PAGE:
2.10.1 Please Welcome Profiling

2.10.2 Interpreting Results

2.10.3 The Mystery with Heapify

2.10.4 Choosing the Best Branching Factor

2.11 Summary

3 Treaps Using Randomization to Balance Binary Search Trees

3.1 Problem: Multi-Indexing

3.1.1 The Gist of the Solution

3.2 Solution: Description and API

3.3 Treap

3.3.1 Rotations

3.3.2 A Few Design Questions

3.3.4 Insert

3.3.5 Delete

3.3.6 Top, Peak, Update

3.3.7 Min, Max

3.3.8 Performance Recap

3.4 Applications: Randomized Treaps

3.4.1 Balanced Trees

3.4.2 Introducing Randomization

3.4.3 Applications of Randomized Treaps

3.5 Performance Analysis and Profiling

3.5.1 Theory: Expected Height

3.5.2 Profiling Height

3.5.3 Profiling Running Time

3.5.4 Profiling Memory Usage

3.5.5 Conclusions

3.6 Summary

4 Bloom Filters: Reducing the memory needed to keep track of content

4.1 The Dictionary Problem: Keeping Track of Things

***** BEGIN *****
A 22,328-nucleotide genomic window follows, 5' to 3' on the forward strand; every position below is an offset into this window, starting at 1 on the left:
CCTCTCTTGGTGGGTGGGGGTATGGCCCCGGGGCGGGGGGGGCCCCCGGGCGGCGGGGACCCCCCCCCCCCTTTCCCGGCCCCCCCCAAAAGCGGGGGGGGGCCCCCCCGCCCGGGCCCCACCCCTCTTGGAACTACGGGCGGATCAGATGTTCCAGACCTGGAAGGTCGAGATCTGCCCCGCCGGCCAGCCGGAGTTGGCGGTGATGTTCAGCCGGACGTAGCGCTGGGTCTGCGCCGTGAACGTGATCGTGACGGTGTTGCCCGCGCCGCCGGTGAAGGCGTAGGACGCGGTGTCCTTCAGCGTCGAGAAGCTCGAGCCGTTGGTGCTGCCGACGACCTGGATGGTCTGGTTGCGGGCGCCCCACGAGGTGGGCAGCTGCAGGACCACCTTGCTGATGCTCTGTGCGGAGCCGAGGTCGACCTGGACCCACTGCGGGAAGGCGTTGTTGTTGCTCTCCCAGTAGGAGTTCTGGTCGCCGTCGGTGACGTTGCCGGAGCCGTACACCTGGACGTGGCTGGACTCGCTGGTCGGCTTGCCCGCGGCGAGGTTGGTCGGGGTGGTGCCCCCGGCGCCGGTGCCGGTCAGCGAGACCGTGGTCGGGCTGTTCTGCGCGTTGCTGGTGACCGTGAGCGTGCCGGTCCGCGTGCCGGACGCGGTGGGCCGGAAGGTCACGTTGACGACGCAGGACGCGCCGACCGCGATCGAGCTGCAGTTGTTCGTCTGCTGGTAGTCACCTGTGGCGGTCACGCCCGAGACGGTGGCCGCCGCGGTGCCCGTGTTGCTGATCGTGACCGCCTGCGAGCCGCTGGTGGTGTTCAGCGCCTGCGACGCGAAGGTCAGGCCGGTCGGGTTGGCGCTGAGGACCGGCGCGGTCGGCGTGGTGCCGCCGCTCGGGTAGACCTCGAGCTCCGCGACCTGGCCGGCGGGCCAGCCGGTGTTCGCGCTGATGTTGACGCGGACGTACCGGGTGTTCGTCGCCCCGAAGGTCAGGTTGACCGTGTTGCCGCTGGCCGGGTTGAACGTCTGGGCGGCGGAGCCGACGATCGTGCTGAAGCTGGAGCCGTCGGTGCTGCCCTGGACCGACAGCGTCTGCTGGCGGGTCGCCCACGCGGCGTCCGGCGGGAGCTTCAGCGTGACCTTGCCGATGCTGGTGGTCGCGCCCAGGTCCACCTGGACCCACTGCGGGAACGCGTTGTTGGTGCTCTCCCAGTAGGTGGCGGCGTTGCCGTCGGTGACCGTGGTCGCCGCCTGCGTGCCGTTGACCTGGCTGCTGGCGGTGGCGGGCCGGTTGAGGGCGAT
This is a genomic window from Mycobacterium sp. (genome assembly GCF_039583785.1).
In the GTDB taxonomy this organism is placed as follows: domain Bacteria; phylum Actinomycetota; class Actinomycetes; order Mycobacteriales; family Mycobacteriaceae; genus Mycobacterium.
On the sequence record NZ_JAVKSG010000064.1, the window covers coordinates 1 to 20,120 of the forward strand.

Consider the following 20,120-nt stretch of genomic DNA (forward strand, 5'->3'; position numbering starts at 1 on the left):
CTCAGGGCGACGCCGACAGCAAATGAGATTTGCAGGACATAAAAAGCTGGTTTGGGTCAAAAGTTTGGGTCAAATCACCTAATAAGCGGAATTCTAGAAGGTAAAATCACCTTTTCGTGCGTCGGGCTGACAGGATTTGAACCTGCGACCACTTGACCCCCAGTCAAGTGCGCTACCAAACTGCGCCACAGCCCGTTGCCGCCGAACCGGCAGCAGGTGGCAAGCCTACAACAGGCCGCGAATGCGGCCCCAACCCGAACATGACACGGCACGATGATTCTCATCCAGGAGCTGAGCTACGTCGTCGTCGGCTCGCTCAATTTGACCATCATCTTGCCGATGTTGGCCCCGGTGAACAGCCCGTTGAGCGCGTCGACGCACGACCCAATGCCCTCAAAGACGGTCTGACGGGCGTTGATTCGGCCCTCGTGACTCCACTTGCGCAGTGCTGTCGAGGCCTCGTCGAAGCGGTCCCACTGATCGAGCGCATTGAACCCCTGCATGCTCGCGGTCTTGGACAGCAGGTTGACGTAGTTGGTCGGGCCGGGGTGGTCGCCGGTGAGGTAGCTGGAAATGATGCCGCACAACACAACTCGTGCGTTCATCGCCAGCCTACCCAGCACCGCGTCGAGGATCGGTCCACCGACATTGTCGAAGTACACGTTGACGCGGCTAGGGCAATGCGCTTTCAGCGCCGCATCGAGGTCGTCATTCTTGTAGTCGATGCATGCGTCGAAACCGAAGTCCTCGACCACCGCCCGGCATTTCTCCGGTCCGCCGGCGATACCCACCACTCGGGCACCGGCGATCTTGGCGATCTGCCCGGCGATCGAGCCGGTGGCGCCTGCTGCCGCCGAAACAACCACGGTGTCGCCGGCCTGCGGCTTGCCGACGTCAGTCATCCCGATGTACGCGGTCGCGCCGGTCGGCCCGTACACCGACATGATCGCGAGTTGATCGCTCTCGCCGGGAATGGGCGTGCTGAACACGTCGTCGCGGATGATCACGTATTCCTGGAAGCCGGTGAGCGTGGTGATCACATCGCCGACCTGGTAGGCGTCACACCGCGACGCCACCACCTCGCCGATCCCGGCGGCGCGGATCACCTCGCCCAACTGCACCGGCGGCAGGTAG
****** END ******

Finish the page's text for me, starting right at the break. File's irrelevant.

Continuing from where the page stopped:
4.2 Alternatives to Implement a Dictionary

4.3 Describing the Data Structure API: Associative Array

4.4 Concrete Data Structures

4.4.3 Hash Table: Constant-Time on Average, Unless You Need Ordering

4.4.4 Binary Search Tree: Every Operation is Logarithmic

4.4.5 Bloom Filter: as Fast as Hash Tables, But Saving Memory (with a catch)

4.5 Under the Hood - How Do Bloom Filters Work

4.6 Implementation

4.6.1 Using a Bloom Filter

4.6.2 Read and Write Bits

4.6.3 Find Where a Key is Stored

4.6.4 Generate Hash Functions

4.6.5 Constructor

4.6.6 Checking a Key

4.6.7 Storing a Key

4.6.8 Estimating Accuracy

4.7 Applications

4.7.1 Cache

4.7.2 Router

4.7.3 Crawler

4.7.4 IO Fetcher

4.7.5 Spell checker

4.7.6 Distributed Databases and File Systems

4.8 Why Bloom Filters Work

4.8.1 Why There Are No False Negatives…​

4.8.2 …​But there are false positives

4.8.3 Bloom Filters as Randomized Algorithms

4.9 Performance Analysis

4.9.1 Running Time

4.9.2 Constructor